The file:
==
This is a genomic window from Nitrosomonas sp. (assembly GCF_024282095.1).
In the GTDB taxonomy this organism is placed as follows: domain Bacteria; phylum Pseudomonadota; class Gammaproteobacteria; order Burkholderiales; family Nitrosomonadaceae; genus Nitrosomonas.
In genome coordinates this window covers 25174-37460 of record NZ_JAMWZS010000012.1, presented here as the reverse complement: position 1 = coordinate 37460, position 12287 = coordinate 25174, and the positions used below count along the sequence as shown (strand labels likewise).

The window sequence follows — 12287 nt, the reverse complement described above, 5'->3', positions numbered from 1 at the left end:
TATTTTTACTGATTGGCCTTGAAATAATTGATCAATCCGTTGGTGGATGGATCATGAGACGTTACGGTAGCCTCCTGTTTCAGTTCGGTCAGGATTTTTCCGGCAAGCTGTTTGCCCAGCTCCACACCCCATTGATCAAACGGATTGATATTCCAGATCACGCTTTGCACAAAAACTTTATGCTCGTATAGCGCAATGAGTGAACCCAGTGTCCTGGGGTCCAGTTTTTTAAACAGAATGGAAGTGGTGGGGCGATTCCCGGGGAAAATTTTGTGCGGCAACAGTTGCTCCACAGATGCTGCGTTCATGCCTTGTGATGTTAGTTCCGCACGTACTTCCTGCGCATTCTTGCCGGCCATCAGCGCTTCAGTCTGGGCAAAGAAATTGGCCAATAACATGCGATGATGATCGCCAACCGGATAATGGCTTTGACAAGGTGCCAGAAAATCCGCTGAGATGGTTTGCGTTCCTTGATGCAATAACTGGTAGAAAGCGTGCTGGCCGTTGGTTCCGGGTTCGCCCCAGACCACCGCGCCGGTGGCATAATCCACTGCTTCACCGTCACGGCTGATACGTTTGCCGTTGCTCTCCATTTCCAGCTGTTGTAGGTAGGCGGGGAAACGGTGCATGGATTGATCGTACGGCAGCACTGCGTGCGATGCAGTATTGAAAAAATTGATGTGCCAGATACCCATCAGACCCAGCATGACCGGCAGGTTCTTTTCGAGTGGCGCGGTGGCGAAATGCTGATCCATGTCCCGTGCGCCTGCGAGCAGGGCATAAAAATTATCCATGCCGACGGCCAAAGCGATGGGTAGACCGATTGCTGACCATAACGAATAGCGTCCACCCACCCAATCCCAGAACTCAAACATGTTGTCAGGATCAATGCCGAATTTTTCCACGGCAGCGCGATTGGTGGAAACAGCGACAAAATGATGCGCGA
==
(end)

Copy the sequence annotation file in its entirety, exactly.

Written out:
This is a genomic window from Nitrosomonas sp. (assembly GCF_024282095.1).
In the GTDB taxonomy this organism is placed as follows: domain Bacteria; phylum Pseudomonadota; class Gammaproteobacteria; order Burkholderiales; family Nitrosomonadaceae; genus Nitrosomonas.
In genome coordinates this window covers 25174-37460 of record NZ_JAMWZS010000012.1, presented here as the reverse complement: position 1 = coordinate 37460, position 12287 = coordinate 25174, and the positions used below count along the sequence as shown (strand labels likewise).

The window sequence follows — 12287 nt, the reverse complement described above, 5'->3', positions numbered from 1 at the left end:
TATTTTTACTGATTGGCCTTGAAATAATTGATCAATCCGTTGGTGGATGGATCATGAGACGTTACGGTAGCCTCCTGTTTCAGTTCGGTCAGGATTTTTCCGGCAAGCTGTTTGCCCAGCTCCACACCCCATTGATCAAACGGATTGATATTCCAGATCACGCTTTGCACAAAAACTTTATGCTCGTATAGCGCAATGAGTGAACCCAGTGTCCTGGGGTCCAGTTTTTTAAACAGAATGGAAGTGGTGGGGCGATTCCCGGGGAAAATTTTGTGCGGCAACAGTTGCTCCACAGATGCTGCGTTCATGCCTTGTGATGTTAGTTCCGCACGTACTTCCTGCGCATTCTTGCCGGCCATCAGCGCTTCAGTCTGGGCAAAGAAATTGGCCAATAACATGCGATGATGATCGCCAACCGGATAATGGCTTTGACAAGGTGCCAGAAAATCCGCTGAGATGGTTTGCGTTCCTTGATGCAATAACTGGTAGAAAGCGTGCTGGCCGTTGGTTCCGGGTTCGCCCCAGACCACCGCGCCGGTGGCATAATCCACTGCTTCACCGTCACGGCTGATACGTTTGCCGTTGCTCTCCATTTCCAGCTGTTGTAGGTAGGCGGGGAAACGGTGCATGGATTGATCGTACGGCAGCACTGCGTGCGATGCAGTATTGAAAAAATTGATGTGCCAGATACCCATCAGACCCAGCATGACCGGCAGGTTCTTTTCGAGTGGCGCGGTGGCGAAATGCTGATCCATGTCCCGTGCGCCTGCGAGCAGGGCATAAAAATTATCCATGCCGACGGCCAAAGCGATGGGTAGACCGATTGCTGACCATAACGAATAGCGTCCACCCACCCAATCCCAGAACTCAAACATGTTGTCAGGATCAATGCCGAATTTTTCCACGGCAGCGCGATTGGTGGAAACAGCGACAAAATGATGCGCGA